Budapest Airport has just received the official certificate attesting its carbon-neutrality, achieving this prestigious environmental accreditation for the second time after last year. Thus, in the Central Eastern European region, Ferenc Liszt International Airport continues to be the single airport that meets the strict corresponding environmental requirements. The focus of these is that the airport should be and is capable of counterbalancing – keeping a full balance – of CO2 emission (the generally accepted measure of energy consumption) generated in the course of its operation.

Budapest Airport received the accreditation of carbon neutrality for another year, also confirmed by ACI Europe (the European organization of Airports Council International) with an official certificate issued after the environmental audit of Ferenc Liszt International Airport.

The relevant strict environmental norms are met by only 39 airports in Europe, mostly in Scandinavia and Italy. When the program was started six years ago, CO2 emission (the so-called carbon footprint) at Budapest Airport was assessed first, and then its per-passenger limit value, as well as its targeted rate of reduction, was defined.

After 2018, Budapest Airport received the carbon neutral accreditation for 2019 as well, primarily due to a series of energy-saving measures.

Among other things, the company achieved that electric vehicles are used in more and more areas also by other companies operating at the airport, enhanced the heat insulation of several hangars and other buildings, and optimized its water network and water consumption. In addition, Budapest Airport also purchased so-called carbon credits produced by a Chinese wind power station project, thereby contributing to the international struggle against climate change.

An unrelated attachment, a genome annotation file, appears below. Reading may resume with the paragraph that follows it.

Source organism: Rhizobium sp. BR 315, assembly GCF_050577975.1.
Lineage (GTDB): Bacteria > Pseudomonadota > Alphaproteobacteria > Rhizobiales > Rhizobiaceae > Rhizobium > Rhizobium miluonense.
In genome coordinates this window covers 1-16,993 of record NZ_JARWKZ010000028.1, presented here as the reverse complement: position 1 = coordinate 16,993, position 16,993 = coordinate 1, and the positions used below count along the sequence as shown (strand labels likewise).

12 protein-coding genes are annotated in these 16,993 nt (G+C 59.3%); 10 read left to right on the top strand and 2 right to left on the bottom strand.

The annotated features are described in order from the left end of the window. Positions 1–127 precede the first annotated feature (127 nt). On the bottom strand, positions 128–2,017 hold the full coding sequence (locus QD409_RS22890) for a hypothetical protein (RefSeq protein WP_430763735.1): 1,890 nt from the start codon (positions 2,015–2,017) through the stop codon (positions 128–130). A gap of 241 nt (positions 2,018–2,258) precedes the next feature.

As part of its global responsibility, Budapest Airport undertook to take further significant environmental measures. It has announced for the three-year period between 2019 and 2021 that it will decrease its CO2 emission per passenger by 10 percent versus the 2016 level. To ensure successful implementation, Budapest Airport – via its Greenairport program – cooperates for instance with Wizz Air, ground handling companies, and other commercial and logistics partners. In addition, some state-run service providers also joined the program, including air traffic control service provider HungaroControl, the airport unit of the National Tax and Customs Authority, and the on-airport International Postal Exchange facility of the Hungarian Post.

“Since the commencement of the program, we managed to decrease CO2 emission per passenger of Ferenc Liszt International Airport by close to 50%, and we are delighted to have been able to ensure the cooperation of our partners at the airport too,”

highlighted Gábor Szarvas, environmental director of Budapest Airport. He also pointed out that further major steps are being planned, as in comparison with the emission of 1.67 kg CO2/passenger + cargo measured at the 2016-year base level, a further ten-percent reduction is planned to be achieved over the next three years. Accordingly, Budapest Airport has continued to be the greenest airport in the Central Eastern European region.



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